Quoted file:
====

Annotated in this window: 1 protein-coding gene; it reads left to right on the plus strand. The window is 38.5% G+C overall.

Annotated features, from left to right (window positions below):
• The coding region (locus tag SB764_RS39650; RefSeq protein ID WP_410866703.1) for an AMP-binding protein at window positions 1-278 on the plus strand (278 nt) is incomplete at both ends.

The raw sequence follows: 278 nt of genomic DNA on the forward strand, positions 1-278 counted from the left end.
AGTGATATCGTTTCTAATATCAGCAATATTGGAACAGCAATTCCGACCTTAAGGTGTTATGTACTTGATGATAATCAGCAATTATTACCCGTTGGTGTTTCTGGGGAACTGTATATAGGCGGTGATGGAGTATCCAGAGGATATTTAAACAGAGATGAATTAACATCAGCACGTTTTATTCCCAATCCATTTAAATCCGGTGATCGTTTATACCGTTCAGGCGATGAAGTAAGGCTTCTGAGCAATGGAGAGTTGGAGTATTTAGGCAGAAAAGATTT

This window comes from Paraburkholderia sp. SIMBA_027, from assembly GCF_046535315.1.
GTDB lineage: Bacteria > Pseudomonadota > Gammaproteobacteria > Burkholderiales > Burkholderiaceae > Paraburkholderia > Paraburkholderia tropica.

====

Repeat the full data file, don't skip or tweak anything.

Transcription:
Annotated in this window: 1 protein-coding gene; it reads left to right on the plus strand. The window is 38.5% G+C overall.

Annotated features, from left to right (window positions below):
• The coding region (locus tag SB764_RS39650; RefSeq protein ID WP_410866703.1) for an AMP-binding protein at window positions 1-278 on the plus strand (278 nt) is incomplete at both ends.

The raw sequence follows: 278 nt of genomic DNA on the forward strand, positions 1-278 counted from the left end.
AGTGATATCGTTTCTAATATCAGCAATATTGGAACAGCAATTCCGACCTTAAGGTGTTATGTACTTGATGATAATCAGCAATTATTACCCGTTGGTGTTTCTGGGGAACTGTATATAGGCGGTGATGGAGTATCCAGAGGATATTTAAACAGAGATGAATTAACATCAGCACGTTTTATTCCCAATCCATTTAAATCCGGTGATCGTTTATACCGTTCAGGCGATGAAGTAAGGCTTCTGAGCAATGGAGAGTTGGAGTATTTAGGCAGAAAAGATTT

This window comes from Paraburkholderia sp. SIMBA_027, from assembly GCF_046535315.1.
GTDB lineage: Bacteria > Pseudomonadota > Gammaproteobacteria > Burkholderiales > Burkholderiaceae > Paraburkholderia > Paraburkholderia tropica.